HK went on to mainly make hammer fired pistols, eventually producing the HK USP and later the HK P30 with improved ergonomics over the USP. They were still itching to get back into the striker fired market, however, so they continued their VP series and produced the VP9 in 9mm (15 rounds) in 2014 and then the VP40 in .40 S&W (13 rounds) in 2015.
A video exploring the Heckler & Koch VP9:
The HK VP9’s ergonomics and looks closely resemble that of the HK P30. The trigger on the VP9 is improved over the Glock and closely rivals that of the PPQ.
There are two major appealing points to the VP9 in terms of its ergonomics. The first is the addition of what are called ‘bunny ears,’ or short polymer protrusions (on the right hand and left hand sides of the slide). These allow the shooter to grip the VP9’s slide firmer to rack it, should one ever be in wet conditions.
The other major plus of the VP9’s ergonomics is that not only can the back straps of the grips be swapped out like with the PPQ, but the sides of the grips can also be swapped out. This means you can literally make the VP9 as comfortable as you want it to.
PPQ or VP9?
So the main question is: should you go with the PPQ or the VP9? Both pistols are high quality, come from reputable manufacturers, and underwent years of development. So it’s safe to say that you can’t go wrong in choosing either pistol.
In terms of ergonomics, it’s entirely up to you as to whether you prefer the PPQ or the VP9. To determine which one you like more, you’re just going to have to hold them for yourself in a sporting goods store.
The biggest point of contention between the PPQ and the VP9 however, is in the trigger. When the PPQ was released, Walther marketed it as having the best pull of any production striker fired pistol. When HK released the VP9, however, they also claimed that the VP9’s trigger was the best on the market.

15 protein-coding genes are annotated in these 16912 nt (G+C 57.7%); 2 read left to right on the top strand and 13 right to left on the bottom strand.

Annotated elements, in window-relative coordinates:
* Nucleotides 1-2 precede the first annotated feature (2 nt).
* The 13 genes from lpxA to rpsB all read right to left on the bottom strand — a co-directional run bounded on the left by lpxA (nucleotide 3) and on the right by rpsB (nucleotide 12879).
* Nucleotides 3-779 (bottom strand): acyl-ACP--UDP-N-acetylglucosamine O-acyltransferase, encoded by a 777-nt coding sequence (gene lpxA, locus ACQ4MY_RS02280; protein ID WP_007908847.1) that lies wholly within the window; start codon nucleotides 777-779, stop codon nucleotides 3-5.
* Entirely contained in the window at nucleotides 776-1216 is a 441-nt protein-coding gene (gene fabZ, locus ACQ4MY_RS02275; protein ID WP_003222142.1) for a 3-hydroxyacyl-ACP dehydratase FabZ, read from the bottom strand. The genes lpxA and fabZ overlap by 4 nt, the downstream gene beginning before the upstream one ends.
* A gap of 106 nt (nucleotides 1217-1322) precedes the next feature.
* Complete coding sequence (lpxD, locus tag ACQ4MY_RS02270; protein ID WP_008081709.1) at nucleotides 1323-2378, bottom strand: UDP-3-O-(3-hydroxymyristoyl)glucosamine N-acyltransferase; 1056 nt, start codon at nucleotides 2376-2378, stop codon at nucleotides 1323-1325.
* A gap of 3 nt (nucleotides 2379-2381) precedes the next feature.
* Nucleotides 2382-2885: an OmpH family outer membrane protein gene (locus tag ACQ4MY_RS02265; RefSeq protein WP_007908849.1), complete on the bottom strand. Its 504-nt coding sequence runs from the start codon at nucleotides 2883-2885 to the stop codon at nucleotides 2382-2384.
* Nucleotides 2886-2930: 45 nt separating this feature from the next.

Again, whichever trigger you personally like comes down to your preference. A general consensus has seemed to form, however, that the VP9’s trigger is superior on the take-up while the PPQ’s trigger is superior on the actual break.
Both pistols also utilize a Picatinny accessory rail for adding lights and lasers. They are roughly the same size and weight, although the VP9 is just a tad larger. Both are suitable for concealed carry or home defense. In addition, price between the PPQ and the VP9 is about the same, though usually the PPQ can be had for just a tad less.
This video shows a contrast between the PPQ and VP9:
When it comes down to it, both are top-tier German manufactured pistols that were the culmination of many years of development. Both are going to do exactly what you ask of them, so in that regards, you won’t be disappointed in either. Whichever pistol you choose should be based on which one you prefer when handling or when shooting on the range.
The PPQ and the VP9 are great alternatives to the Glock series of handguns because they both offer a number of out-of-the-box improvements. That’s not to say that they are superior in quality to Glock, but it is to say that you may prefer them for the reasons this article has gone over.